Garden beautification

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After such a lingering and drab winter, bringing color and life into your outdoor landscape is a sought-after prospect this spring. Before you can welcome beautiful hues and robust vegetation into your garden, a few objectives need to be taken care of first.

Ryan T. Reece, landscape designer and sales manager at Red’s Garden Center, said: “First, it is crucial to remove any left over fall and winter debris from your plant beds. At this time you should also cut back any perennials and prune any shrubs that need it.”

Next, suggests Reece, to give your plants the needed nutrients, apply a slow-release fertilizer followed by a weed preventer, which will help cut down on weed growth. If you’re not adding any new plants to your beds, apply mulch.

For a new garden, consider plant selection carefully.

“You need to focus on choosing plants that have different flowering times for consistent color through each season,” Reece said. “It is also important to select plants with different foliage colors, textures and sizes, which will provide your garden with more interest.”

Maureen Byron, co-owner of Trellis & Trugs, said that the perfect way to bring color into your garden, yard or home is by using containers.

“They allow even those who don’t have room for flower beds to participate in the rites of spring, moving from colorful daffodils and tulips to other perennials,” she said.

Group planters together, or use as a single statement piece or garden focal point. Strategically placing pops of color around your outdoor spaces will bring life and brilliance where you want it most.

“Containers can also be used to frame an intimate seating area or announce the entrance by the use of color,” Byron said.

Kim Goers Boyer, director of marketing at Vern Goers Greenhouse, advises that once your spring-flowering shrubs have bloomed, be sure to prune them and cut them back.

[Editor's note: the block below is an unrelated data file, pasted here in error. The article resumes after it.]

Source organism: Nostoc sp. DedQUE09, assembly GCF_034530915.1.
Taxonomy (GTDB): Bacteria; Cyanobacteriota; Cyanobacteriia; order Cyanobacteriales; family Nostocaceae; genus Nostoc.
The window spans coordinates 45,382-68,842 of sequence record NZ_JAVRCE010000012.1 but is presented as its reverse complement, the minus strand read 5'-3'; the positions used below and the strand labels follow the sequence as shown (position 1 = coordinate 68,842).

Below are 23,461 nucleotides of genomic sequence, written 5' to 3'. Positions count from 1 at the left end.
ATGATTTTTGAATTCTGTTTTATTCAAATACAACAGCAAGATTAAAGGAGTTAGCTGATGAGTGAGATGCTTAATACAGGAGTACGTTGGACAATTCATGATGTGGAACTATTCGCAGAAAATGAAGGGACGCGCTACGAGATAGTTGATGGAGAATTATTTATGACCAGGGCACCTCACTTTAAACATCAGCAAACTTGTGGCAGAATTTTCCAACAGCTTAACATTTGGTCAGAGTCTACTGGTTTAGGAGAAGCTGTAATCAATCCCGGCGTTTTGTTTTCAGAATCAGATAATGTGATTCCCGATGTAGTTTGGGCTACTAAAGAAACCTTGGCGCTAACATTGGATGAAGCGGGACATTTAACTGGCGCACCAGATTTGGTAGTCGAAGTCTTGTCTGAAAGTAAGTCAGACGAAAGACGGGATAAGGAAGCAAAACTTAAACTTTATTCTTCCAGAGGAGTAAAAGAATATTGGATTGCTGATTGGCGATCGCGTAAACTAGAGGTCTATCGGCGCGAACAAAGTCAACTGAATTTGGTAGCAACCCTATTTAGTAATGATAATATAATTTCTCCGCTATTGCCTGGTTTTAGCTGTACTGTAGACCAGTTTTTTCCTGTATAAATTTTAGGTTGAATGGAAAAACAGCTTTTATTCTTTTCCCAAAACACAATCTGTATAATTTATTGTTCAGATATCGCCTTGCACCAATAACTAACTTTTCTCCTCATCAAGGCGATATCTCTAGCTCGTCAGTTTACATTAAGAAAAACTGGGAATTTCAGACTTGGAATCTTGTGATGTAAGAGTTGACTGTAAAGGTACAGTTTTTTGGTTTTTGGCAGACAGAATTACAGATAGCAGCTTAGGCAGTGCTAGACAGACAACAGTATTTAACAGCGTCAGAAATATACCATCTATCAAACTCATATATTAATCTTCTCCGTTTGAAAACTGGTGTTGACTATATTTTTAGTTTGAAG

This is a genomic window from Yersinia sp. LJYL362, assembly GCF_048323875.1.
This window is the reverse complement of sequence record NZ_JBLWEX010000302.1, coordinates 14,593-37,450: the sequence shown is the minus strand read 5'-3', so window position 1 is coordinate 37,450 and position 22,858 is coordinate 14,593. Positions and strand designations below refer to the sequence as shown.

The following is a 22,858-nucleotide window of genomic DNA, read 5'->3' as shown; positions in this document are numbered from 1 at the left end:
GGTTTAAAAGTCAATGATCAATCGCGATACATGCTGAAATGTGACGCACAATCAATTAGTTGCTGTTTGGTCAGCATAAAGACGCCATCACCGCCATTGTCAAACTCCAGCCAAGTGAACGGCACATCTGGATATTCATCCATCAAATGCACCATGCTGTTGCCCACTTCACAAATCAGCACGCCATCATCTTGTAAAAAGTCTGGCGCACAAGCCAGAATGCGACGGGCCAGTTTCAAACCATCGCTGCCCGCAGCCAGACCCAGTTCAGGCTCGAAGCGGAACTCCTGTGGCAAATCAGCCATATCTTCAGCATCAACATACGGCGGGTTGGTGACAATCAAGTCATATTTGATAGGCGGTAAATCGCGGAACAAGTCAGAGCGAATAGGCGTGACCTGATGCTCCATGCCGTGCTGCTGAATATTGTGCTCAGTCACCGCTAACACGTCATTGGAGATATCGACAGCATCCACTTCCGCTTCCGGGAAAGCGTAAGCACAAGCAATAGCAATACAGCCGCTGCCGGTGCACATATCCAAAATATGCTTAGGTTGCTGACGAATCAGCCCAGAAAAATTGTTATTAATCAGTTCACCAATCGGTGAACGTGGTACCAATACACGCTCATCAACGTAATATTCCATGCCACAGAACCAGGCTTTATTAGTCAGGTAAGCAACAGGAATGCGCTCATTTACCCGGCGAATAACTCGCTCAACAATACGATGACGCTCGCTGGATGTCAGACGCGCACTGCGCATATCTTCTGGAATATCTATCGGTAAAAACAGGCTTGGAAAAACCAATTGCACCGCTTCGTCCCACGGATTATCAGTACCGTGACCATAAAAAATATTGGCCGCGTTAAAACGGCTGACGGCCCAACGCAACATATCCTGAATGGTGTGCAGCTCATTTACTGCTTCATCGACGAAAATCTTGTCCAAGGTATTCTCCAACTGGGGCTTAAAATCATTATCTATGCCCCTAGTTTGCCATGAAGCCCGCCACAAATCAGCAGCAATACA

“Many plants, like alyssum, impatiens, dianthus, violas, pansies, coleus and lobelia get leggy,” Boyer said. “While they will be green for a week or two, they will come back thicker, fuller and much happier for you if you use your scissors.”

Keep your plants watered. Regularly checking for moist soil. Plants that are in containers or hanging baskets need more water than those planted in the ground. Also, make fertilizing part of your routine, suggested Boyer.

“Depending on the type of plant you have, pick a fertilizer that can help the plant thrive all season long,” Boyer said. “If you don’t necessarily have one area you want to focus on, there are great general fertilizers, such as Osmocote or Schultz’s All Purpose Plant Food.”

Liz Holmberg, co-owner of Lizzie’s Garden, offered these ideas to jumpstart your spring garden and keep it picturesque all season long:

1. Invite diversity by planting a broad range of different trees, shrubs, perennials and flowers. You will be providing tasty treats for pollinators, birds and beneficial insects, while strengthening your garden’s resistance to disease and harmful pests.

2. Look at enriching your soil with compost, peat moss and worm castings-the most important thing you can do to ensure a healthy, trouble-free garden. The work you do at the beginning will pay off as you dig into rich, healthy and fertile soil.

3. Consider an edible landscape. Aronia, blueberries, American cranberry bush, hazelbert or Nanking cherries are examples of plants that are great for both landscaping and nibbling.

4. Be a plant artist this year. Instead of locking yourself into the same color scheme you have been using year after year, step out of your comfort zone into a completely new color. It will feel fresh and exciting.

5. Do not get obsessed about matching the shrubs you lost with new ones of equal size. Smaller shrubs in containers will catch up with the older ones.

6. Don’t be shy about pulling a plant to look at its root system. A healthy root system is key to your success with that plant. Some plants, which are high in salt levels or have other issues, will exhibit root problems before the plant itself starts declining.

Finally, have fun and enjoy spring gardening!